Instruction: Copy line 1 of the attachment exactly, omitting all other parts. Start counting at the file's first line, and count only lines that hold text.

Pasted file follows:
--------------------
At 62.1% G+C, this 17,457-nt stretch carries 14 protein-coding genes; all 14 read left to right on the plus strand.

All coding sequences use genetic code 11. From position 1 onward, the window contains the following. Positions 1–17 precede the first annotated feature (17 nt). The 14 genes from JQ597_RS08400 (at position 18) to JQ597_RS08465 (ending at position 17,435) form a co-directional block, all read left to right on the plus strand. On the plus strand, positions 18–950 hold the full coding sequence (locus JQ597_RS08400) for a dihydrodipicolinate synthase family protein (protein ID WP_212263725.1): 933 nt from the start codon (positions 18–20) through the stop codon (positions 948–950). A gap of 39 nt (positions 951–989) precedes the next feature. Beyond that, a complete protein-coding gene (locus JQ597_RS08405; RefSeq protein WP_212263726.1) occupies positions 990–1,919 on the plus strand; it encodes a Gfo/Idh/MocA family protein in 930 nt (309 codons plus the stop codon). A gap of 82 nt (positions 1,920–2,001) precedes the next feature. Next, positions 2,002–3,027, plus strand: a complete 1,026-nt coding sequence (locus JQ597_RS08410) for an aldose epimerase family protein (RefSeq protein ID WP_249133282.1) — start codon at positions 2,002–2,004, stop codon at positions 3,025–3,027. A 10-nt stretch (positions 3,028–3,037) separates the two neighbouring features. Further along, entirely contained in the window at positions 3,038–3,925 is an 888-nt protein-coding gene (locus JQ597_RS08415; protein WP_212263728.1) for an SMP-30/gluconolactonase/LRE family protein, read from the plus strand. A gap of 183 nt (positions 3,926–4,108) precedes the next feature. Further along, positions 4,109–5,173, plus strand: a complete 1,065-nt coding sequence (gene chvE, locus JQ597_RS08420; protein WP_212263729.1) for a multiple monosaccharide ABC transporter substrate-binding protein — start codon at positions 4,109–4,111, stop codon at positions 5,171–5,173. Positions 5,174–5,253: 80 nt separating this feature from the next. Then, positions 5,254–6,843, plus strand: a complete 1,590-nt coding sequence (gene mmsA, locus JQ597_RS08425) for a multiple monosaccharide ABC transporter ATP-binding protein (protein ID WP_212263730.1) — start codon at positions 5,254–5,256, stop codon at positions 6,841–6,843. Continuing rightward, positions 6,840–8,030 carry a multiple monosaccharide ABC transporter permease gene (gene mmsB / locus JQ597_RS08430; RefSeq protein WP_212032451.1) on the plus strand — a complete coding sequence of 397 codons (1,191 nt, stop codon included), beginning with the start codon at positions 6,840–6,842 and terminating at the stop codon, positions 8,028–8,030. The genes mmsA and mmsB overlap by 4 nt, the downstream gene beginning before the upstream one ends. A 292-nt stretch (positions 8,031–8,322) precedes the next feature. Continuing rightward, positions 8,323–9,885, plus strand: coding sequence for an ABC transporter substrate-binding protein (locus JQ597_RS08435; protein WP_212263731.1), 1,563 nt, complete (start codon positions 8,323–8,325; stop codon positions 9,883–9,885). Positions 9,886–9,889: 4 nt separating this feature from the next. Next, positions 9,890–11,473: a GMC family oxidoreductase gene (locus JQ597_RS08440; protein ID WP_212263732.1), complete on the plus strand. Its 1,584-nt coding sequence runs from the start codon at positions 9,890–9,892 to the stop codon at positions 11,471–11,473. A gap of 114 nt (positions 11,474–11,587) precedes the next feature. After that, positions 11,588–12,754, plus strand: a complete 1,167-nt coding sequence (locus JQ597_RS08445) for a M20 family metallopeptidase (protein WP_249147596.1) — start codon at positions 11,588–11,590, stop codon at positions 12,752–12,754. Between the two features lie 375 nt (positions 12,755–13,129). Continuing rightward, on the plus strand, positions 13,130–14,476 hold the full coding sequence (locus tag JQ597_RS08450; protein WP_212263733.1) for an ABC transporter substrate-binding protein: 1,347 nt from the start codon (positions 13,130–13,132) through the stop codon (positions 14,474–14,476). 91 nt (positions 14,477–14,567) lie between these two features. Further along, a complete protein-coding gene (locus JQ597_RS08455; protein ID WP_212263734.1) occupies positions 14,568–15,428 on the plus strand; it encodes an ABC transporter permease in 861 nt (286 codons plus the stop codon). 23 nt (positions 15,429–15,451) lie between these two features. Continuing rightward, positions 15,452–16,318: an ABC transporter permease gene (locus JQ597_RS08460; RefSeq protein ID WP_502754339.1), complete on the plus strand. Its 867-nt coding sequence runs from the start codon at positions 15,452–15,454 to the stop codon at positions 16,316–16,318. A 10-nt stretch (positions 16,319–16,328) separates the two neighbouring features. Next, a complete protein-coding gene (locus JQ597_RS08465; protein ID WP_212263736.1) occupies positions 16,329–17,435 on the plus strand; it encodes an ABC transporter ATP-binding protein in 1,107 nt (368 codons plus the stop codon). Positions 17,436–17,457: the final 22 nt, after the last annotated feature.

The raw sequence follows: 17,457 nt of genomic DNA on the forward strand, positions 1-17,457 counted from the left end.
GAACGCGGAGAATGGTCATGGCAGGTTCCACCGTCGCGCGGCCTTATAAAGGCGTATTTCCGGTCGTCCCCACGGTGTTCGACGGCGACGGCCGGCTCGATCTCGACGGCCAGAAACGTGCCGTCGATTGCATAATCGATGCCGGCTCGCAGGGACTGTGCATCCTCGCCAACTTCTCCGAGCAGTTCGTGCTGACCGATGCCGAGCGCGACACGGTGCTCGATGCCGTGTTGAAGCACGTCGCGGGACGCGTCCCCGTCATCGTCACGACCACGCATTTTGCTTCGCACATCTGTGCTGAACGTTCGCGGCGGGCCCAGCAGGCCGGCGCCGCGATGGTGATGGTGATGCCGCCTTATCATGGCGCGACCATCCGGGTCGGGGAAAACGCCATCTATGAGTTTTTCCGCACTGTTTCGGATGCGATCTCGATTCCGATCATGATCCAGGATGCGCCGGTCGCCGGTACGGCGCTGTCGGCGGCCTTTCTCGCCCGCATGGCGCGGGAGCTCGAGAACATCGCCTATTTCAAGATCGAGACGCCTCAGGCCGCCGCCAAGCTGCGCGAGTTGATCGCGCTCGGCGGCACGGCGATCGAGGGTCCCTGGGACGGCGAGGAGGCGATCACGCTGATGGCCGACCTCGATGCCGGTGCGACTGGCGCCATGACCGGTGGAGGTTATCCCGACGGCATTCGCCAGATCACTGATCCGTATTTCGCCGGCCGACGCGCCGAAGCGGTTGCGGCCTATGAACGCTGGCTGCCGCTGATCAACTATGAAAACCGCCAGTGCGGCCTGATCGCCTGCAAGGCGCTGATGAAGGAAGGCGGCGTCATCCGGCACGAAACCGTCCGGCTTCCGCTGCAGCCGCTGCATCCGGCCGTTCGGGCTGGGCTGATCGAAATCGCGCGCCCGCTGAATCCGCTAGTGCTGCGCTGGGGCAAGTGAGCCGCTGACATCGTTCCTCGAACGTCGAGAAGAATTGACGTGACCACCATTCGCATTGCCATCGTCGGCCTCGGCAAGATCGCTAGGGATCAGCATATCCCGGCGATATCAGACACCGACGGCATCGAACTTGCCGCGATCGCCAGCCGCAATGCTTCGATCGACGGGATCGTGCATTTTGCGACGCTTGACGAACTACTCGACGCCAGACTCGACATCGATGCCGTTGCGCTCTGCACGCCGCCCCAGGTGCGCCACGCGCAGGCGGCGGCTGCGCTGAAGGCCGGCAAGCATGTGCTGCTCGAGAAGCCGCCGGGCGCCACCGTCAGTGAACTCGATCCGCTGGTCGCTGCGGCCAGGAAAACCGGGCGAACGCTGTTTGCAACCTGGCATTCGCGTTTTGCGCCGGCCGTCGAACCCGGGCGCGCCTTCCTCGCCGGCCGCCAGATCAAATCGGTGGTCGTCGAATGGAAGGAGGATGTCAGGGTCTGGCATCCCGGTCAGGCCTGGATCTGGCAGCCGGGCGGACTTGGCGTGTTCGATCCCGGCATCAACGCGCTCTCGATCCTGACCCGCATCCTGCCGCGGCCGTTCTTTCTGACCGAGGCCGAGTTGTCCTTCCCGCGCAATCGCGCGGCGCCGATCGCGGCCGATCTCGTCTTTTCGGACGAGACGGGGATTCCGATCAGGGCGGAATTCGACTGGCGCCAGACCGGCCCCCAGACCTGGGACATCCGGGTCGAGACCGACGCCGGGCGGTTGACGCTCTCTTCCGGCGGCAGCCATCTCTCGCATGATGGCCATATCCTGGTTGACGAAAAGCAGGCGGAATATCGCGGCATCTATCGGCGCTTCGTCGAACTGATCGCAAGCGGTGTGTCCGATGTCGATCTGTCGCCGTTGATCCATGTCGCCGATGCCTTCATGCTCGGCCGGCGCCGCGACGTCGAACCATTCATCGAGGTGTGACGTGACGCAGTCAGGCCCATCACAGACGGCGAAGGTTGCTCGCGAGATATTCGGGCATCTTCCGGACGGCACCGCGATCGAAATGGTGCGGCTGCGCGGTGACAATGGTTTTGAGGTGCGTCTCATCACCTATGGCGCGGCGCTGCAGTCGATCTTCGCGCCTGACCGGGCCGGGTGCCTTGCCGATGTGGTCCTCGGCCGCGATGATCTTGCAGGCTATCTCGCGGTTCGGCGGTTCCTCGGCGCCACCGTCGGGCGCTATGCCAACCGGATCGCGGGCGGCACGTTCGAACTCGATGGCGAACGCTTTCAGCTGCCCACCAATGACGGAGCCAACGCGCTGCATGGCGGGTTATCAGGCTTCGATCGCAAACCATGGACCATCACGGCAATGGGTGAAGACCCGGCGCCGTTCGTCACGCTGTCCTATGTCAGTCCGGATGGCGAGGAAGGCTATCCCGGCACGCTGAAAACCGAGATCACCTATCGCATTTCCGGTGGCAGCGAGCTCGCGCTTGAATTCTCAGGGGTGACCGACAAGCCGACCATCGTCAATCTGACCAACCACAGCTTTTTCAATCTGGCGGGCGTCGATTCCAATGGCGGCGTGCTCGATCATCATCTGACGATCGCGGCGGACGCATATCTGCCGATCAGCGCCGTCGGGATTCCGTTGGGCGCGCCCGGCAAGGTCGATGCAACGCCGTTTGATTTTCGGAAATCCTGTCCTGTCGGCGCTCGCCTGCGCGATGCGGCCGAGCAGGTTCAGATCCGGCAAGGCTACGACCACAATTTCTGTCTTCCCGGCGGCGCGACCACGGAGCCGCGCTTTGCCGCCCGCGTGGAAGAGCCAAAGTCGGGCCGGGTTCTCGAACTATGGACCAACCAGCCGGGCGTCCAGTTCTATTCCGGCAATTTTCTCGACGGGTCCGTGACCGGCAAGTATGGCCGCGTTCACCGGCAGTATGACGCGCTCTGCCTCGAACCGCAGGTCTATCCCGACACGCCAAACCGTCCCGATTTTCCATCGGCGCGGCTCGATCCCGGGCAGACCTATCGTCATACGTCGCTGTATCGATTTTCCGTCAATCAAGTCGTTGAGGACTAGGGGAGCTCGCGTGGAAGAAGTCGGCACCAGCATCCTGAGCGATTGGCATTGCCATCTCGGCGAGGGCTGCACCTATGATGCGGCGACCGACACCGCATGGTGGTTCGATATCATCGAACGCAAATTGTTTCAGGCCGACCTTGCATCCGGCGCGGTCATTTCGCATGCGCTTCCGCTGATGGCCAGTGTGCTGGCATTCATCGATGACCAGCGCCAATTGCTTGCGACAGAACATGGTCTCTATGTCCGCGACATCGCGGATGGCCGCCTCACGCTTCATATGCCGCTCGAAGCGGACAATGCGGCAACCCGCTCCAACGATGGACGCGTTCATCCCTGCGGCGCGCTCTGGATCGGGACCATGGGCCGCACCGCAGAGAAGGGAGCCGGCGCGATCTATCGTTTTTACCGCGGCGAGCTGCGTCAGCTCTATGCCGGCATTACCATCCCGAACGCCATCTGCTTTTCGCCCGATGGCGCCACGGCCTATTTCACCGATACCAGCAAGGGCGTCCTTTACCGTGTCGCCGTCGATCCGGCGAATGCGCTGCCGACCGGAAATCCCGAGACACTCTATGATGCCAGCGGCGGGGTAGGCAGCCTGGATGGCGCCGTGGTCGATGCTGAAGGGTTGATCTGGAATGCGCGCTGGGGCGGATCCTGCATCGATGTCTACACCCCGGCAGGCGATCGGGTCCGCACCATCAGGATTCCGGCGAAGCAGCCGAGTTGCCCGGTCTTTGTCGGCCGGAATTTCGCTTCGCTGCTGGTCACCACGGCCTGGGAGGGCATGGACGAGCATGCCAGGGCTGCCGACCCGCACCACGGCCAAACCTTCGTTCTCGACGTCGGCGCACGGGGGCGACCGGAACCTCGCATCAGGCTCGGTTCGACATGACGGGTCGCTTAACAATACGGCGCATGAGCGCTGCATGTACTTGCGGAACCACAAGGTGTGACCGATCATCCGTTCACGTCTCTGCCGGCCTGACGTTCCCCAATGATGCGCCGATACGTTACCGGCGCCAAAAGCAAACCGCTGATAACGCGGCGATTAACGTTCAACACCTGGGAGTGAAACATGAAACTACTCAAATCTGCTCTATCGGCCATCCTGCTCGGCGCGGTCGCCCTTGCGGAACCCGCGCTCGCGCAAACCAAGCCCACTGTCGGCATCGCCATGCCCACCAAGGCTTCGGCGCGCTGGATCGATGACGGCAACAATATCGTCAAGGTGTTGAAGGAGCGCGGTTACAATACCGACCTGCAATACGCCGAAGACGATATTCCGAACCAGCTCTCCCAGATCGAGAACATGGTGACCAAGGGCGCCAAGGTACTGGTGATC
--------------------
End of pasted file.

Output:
At 62.1% G+C, this 17,457-nt stretch carries 14 protein-coding genes; all 14 read left to right on the plus strand.